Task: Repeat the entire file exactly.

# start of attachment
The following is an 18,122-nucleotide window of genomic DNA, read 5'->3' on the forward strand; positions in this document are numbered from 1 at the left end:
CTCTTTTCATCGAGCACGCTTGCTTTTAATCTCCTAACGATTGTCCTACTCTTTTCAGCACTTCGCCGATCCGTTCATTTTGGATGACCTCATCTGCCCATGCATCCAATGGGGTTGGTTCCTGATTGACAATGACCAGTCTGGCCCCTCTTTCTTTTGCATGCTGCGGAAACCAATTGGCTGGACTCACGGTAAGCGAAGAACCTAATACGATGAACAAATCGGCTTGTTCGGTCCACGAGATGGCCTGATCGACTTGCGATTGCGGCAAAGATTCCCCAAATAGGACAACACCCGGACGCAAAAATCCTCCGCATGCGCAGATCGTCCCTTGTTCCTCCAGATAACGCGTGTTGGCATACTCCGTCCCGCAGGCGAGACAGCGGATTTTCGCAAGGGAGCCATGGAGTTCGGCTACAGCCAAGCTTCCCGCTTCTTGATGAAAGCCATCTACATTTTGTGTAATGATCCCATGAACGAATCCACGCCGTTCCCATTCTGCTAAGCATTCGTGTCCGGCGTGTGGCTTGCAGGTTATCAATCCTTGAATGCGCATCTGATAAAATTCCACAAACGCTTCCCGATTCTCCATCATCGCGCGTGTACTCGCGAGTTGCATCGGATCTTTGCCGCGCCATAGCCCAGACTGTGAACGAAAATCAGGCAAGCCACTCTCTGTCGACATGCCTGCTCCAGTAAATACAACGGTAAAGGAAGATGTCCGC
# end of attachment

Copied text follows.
The following is an 18,122-nucleotide window of genomic DNA, read 5'->3' on the forward strand; positions in this document are numbered from 1 at the left end:
CTCTTTTCATCGAGCACGCTTGCTTTTAATCTCCTAACGATTGTCCTACTCTTTTCAGCACTTCGCCGATCCGTTCATTTTGGATGACCTCATCTGCCCATGCATCCAATGGGGTTGGTTCCTGATTGACAATGACCAGTCTGGCCCCTCTTTCTTTTGCATGCTGCGGAAACCAATTGGCTGGACTCACGGTAAGCGAAGAACCTAATACGATGAACAAATCGGCTTGTTCGGTCCACGAGATGGCCTGATCGACTTGCGATTGCGGCAAAGATTCCCCAAATAGGACAACACCCGGACGCAAAAATCCTCCGCATGCGCAGATCGTCCCTTGTTCCTCCAGATAACGCGTGTTGGCATACTCCGTCCCGCAGGCGAGACAGCGGATTTTCGCAAGGGAGCCATGGAGTTCGGCTACAGCCAAGCTTCCCGCTTCTTGATGAAAGCCATCTACATTTTGTGTAATGATCCCATGAACGAATCCACGCCGTTCCCATTCTGCTAAGCATTCGTGTCCGGCGTGTGGCTTGCAGGTTATCAATCCTTGAATGCGCATCTGATAAAATTCCACAAACGCTTCCCGATTCTCCATCATCGCGCGTGTACTCGCGAGTTGCATCGGATCTTTGCCGCGCCATAGCCCAGACTGTGAACGAAAATCAGGCAAGCCACTCTCTGTCGACATGCCTGCTCCAGTAAATACAACGGTAAAGGAAGATGTCCGC